Lasers document Wright synagogue near Philadelphia
ELKINS PARK — It's a stunner that still turns heads at the age of 53, but Frank Lloyd Wright's iconic Beth Sholom synagogue just had a laser treatment.
Although it won't do anything for your laugh lines, an invaluable tool uses lasers to create three-dimensional maps in minute detail for historic documentation and preservation.
Three backpack-sized scanners mounted on heavy-duty tripods were set in strategic spots inside and outside the landmark building outside Philadelphia this month, slowly rotating 360 degrees while shooting out green pulses of light 50,000 times a second. Each light beam wirelessly transmits a single line of corresponding points to a nearby laptop; row by row, the image takes shape.
It took three days to complete the roughly 40 indoor and 20 outdoor scans needed to digitally map the entire structure's every nook, cranny and flourish. Next, the hundreds of millions of collected data points will be turned into a three-dimensional scale model of the synagogue.
The project was undertaken by Abington-based DJS Associates, which often performs laser scans to document crime and crash scenes for forensic investigations, and Oakland, Calif.-based CyArk, a nonprofit foundation that digitally records historic sites and monuments — dozens of them so far, from Mount Rushmore to Pompeii — to create an enduring record.
“The scanners are set up in various places, and the completed scans are knit together,” said Terry Myers Sr., DJS survey specialist. “Eventually, you have a finished 3-D image.”
DJS donated its time and services to the project, which the company estimates would cost $50,000 to $75,000. CyArk works to seek corporate and foundation grants and other kinds of financial assistance to help fund its projects.
Such high-def documentation could be used to repair or recreate a damaged structure and will eventually be posted online for anyone to take a virtual tour. That process takes months to complete.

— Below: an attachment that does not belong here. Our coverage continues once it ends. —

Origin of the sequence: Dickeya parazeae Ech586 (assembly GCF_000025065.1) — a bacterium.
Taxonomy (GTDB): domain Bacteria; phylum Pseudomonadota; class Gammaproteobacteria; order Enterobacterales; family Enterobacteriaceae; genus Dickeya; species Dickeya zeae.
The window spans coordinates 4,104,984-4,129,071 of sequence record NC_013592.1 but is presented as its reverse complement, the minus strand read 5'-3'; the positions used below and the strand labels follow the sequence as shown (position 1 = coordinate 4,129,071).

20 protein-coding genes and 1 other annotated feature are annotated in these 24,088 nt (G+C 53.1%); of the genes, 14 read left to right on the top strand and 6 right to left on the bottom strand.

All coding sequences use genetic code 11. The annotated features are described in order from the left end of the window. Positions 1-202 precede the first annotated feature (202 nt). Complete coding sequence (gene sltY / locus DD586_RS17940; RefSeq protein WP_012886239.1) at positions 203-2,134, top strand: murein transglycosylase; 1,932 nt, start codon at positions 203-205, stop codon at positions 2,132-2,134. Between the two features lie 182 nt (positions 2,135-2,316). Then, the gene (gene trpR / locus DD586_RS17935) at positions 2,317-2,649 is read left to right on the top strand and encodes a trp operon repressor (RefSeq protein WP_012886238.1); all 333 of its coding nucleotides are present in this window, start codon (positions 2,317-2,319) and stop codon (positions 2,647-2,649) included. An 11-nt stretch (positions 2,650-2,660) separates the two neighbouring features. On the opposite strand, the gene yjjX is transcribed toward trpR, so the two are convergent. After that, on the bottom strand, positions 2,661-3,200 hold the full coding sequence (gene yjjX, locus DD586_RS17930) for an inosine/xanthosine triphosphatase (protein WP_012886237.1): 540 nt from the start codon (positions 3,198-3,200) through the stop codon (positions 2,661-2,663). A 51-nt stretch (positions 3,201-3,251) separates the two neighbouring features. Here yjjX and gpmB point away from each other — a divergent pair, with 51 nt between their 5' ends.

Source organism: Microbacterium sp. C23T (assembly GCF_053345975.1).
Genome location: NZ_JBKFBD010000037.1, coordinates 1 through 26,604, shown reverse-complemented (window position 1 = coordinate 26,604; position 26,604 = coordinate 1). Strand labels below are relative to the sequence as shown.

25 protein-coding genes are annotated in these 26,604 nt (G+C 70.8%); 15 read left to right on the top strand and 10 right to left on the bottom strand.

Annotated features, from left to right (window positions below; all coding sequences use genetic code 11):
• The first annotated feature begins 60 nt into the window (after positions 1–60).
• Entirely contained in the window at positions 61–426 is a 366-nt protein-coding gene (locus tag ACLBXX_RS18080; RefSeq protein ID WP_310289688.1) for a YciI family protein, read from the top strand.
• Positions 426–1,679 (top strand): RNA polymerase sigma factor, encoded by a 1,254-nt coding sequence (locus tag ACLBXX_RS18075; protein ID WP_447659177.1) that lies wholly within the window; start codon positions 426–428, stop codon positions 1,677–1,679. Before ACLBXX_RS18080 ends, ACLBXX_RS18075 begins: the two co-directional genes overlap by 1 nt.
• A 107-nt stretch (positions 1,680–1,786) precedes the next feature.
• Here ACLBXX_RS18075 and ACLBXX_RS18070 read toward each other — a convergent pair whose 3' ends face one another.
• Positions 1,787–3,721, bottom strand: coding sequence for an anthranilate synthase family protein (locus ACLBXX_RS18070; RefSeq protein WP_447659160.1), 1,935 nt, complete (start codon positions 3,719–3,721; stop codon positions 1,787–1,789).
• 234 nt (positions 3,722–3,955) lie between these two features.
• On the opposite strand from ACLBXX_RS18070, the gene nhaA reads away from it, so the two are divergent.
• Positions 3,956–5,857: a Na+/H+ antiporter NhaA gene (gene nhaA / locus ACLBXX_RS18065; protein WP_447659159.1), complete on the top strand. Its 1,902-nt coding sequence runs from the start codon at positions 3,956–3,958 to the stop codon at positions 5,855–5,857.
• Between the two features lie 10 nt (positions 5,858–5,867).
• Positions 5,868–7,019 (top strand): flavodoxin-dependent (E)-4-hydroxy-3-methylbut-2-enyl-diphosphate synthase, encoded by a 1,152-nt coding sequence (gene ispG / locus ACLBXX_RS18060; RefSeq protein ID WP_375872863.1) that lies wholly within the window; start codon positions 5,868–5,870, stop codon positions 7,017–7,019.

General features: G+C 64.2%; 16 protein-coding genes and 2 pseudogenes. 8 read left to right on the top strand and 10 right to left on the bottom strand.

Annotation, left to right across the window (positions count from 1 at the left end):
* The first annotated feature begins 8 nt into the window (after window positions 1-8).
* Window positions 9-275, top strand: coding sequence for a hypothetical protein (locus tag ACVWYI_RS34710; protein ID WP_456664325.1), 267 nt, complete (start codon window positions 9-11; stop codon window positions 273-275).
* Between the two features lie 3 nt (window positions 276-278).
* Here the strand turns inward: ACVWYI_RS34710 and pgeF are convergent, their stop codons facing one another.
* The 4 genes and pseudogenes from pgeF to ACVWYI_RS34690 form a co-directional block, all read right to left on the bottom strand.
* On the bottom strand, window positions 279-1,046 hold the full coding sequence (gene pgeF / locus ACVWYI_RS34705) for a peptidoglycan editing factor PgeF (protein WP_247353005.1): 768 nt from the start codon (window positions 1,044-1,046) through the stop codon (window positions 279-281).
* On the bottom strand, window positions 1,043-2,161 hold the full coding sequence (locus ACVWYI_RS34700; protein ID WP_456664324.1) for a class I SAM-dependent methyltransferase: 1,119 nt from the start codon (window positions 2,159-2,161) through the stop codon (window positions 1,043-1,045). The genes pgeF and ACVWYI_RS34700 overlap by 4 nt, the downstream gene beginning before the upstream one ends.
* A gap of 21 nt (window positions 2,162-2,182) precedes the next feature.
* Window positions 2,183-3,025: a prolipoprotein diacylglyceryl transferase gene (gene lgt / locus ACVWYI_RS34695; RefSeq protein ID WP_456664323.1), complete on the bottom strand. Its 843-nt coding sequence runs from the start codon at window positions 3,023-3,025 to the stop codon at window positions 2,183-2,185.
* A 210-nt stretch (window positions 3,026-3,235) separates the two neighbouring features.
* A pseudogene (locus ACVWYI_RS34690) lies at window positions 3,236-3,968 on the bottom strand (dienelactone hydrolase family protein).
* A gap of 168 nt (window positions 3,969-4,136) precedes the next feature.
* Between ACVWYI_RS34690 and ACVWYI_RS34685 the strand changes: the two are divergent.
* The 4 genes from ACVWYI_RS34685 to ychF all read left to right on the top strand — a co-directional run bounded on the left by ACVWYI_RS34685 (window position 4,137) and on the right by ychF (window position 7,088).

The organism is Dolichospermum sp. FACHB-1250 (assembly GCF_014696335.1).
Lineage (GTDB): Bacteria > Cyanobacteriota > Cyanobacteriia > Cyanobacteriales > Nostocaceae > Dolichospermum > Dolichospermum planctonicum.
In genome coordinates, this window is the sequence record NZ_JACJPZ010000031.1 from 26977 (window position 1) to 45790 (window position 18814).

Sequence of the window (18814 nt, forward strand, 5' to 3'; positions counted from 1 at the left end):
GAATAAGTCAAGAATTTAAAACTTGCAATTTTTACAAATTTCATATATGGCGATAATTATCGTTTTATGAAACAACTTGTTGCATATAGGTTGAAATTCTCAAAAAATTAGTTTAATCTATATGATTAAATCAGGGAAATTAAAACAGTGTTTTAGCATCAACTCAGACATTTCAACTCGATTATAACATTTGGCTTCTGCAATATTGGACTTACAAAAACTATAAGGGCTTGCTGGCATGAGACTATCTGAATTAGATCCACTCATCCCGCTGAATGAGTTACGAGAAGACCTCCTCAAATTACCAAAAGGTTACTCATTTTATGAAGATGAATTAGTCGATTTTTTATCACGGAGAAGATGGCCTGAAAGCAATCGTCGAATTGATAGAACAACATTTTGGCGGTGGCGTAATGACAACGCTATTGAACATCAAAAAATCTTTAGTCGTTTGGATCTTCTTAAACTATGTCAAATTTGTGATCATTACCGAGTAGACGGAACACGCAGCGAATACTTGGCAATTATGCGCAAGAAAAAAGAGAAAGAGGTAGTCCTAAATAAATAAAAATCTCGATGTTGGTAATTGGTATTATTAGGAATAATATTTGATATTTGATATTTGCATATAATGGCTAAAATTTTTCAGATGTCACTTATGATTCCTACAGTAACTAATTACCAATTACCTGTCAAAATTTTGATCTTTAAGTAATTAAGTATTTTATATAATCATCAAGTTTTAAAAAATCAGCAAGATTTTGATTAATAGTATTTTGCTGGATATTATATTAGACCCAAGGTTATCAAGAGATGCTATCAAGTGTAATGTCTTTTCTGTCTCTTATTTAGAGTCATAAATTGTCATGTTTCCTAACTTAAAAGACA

Not only do the lasers read the dimensions of the room and the placement of everything in them, they also can read color values. So flat-surfaced photos and portraits on the walls of the synagogue's ground floor don't show up as a frame with a blank space inside — the lasers “see” and reproduce them on the digital rendering.
“The virtual version is (precise) to within a millimeter,” said Justin Barton, CyArk's technical services manager working on the Beth Sholom project. “We'll have a very accurate point-in-time record that's digitally preserved.”
The only synagogue designed by Wright during the famed architect's 70-year, 1,000-project career, Beth Sholom was built between 1954 and 1959. Wright, who called his soaring creation of concrete, steel, aluminum and wire-reinforced glass “a Mount Sinai wrought in modern materials,” died five months before the temple was dedicated.
Beth Sholom was named a National Historic Landmark in 2007, with the Department of the Interior praising its “unparalleled architectural experience as it melds modernity and novelty with traditional meaning and iconography.”
The digital maps will be useful tools for establishing a baseline to which the synagogue can be compared for many years down the road when repairs are needed, said Harvey Friedrich, executive director of Beth Sholom Congregation. The synagogue's soaring geometric shape has made it prone to leaks almost since the day it opened, and it suffered minor damage in the gusty and rainy remnants of Superstorm Sandy.
“The integrity of the structure is obviously very important,” he said. “This place presents its challenges, but it's never boring.”
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